This is my last instalment of my Beyond the Wall planning tools. This one is for tackling scenario packs.
This should be blindingly obvious but I’ll say it anyway: even if you design based on the mythic cycle that assumes all the foreshadowing, threshold crossing, progressing towards the climax and denouement, there’s no guarantee that the players will play ball.
What if the characters decide not to proactively attack the problem, but stay in the village — even after they are supposedly prompted to action (mentor phase)? Well, then you’ve got to be creative. But even then you can take steps like taking the Threat within the dungeon (approaching the inmost cave) and using it to attack the village, to bring the hazard closer to the village itself.
We’ve assumed a particular mode of play based on a shared appreciation of a particular genre of fiction. Probably, probably, everything will run according to expectations. But never just assume.
Blank Scenario Workbook
I went through several iterations of brainstorming tools for the Scenario Pack: first using OmniOutliner, then Freemind. While I still like those methods the best is still probably the spreadsheet, just because it’s easy to see what’s going on (helps if you have a big monitor!). The alternative files are linked below, but TBH the best is still the spreadsheet.
- This is the Blank Spreadsheet on Google Docs (recommended)
- This is my OmniOutliner file
- This zip archive is a dynamic HTML rendering of the OmniOutliner. Just unpack and click on the .html file. Read only, so not much use for a blank form, but…
- This is an OPML file generated by OmniOutliner, if you want to do something clever (like import into Scrivener)
- This is a Freemind mind map
Be warned that the order of presentation here is different from the one in the existing scenario packs. That should be no big deal; it should be clear to the GM at which stages the tables become important.
Once you’ve hacked through the spreadsheet you can cut and paste the tables into a nice document, if that’s what you want.
Example: Merrow’s Watchers
I’ve repurposed a LotFP scenario I wrote for this format. I think it actually works a lot better in this shape than the previous one.
Additional Notes (in pdf)
Additional Notes (in markdown)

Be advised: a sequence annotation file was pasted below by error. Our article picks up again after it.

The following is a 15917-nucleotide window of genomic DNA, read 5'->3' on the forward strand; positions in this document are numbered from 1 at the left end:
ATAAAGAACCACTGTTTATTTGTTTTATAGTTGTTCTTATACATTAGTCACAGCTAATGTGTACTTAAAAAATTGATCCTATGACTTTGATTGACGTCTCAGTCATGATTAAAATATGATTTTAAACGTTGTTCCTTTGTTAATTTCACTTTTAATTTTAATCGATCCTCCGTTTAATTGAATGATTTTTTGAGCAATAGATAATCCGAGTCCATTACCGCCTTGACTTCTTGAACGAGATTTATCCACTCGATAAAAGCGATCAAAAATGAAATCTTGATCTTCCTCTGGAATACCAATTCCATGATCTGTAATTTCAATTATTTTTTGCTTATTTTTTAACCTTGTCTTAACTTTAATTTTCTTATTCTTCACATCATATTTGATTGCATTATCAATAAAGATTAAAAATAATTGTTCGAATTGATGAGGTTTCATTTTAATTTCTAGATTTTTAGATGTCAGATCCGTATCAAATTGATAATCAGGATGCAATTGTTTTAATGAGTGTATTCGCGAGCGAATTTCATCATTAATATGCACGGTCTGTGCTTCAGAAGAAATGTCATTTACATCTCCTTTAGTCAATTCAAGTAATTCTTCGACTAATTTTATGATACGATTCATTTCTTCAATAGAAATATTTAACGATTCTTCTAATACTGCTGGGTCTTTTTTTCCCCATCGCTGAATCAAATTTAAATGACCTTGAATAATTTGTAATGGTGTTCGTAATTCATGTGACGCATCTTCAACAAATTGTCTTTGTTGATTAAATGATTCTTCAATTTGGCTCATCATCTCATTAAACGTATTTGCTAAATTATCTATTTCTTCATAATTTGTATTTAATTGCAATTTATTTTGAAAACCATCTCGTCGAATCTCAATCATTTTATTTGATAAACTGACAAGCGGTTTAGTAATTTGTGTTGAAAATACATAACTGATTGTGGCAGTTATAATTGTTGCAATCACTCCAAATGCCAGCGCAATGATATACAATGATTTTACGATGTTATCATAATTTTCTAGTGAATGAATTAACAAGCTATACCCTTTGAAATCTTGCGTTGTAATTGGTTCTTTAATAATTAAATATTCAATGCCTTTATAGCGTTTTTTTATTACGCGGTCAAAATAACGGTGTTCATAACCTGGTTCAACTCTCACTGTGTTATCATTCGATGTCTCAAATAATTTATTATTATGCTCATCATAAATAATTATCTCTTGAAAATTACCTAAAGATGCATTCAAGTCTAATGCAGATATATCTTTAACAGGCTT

Sorry, the pdf is a bit rough and ready. But you probably get the idea.
Special notes for people who know me: this is based on Sunder’s Children, but it’s quite different. Don’t read if you think you might be playing it in the near future :)
I’ve not put this into any nicely formatted Word document, sorry. This is just and example (and for my personal use).
Closing the Cycle
Previously I made a big deal of the Monomyth in planning out the scenario, and this theme continues. To round it out I’ve added procedures for the last two stages: Resurrection, and Return with the Elixir.
Here’s how they work. These are closing remarks from the players (as their characters) and from the GM (as the Village). These happen after the Road Back where the PCs have found their various hints.
This is a bit metagame-y, a bit storygame-y. It may put some people off, and that’s OK. If you’re not keen, skip it. There are no dice involved, no actions taken by characters, it’s just a wrap up.
- Go around the table and invite each player to speak in turn.
- This is an internal monologue, so other players don’t get to interrupt.
- Ask the player to talk about how the adventure may have changed them. This could be emotionally (they discovered something about friendship), or a new motivation (I really want to know where that map will lead), or objectively about how they’ve matured, etc.
- To prompt some thoughts, rather than just asking the open question “what did you think of the adventure” the GM could ask some more direct (but still open) questions:
- “who did you bond with on this adventure?” (“no-one” is an OK reply)
- “what do you want to do next?”
- “how do you feel about returning to the village?”
- Optionally the GM might also ask these questions of the group and encourage a group discussion:
- Who delivered the final blow?
- Who did something that was critical to your success?
- Who really suffered in this adventure?
- What is the first thing you all do when you get back to the Village?
This isn’t meant to be super formal. GMs should recognise that it may be hard for some players to engage with this conversation if they’re with strangers (e.g. at a convention) so the leading questions may help this. If you don’t like the individual monologue bit you could leave that out and just ask group questions.
Return with the Elixir
This is the bit where the GM narrates the end. They do these important things:
- Tie up loose ends with the Villagers (e.g. from the “domestic distractions” table).
- Put the end of the adventure in context for the Village. Will it change life long term? How will the Village adapt?
And that’s the end. Hopefully you’ll like the tool and find it useful. Please give me feedback here or on G+.
All of the Beyond the Wall posts are collected on the page above.
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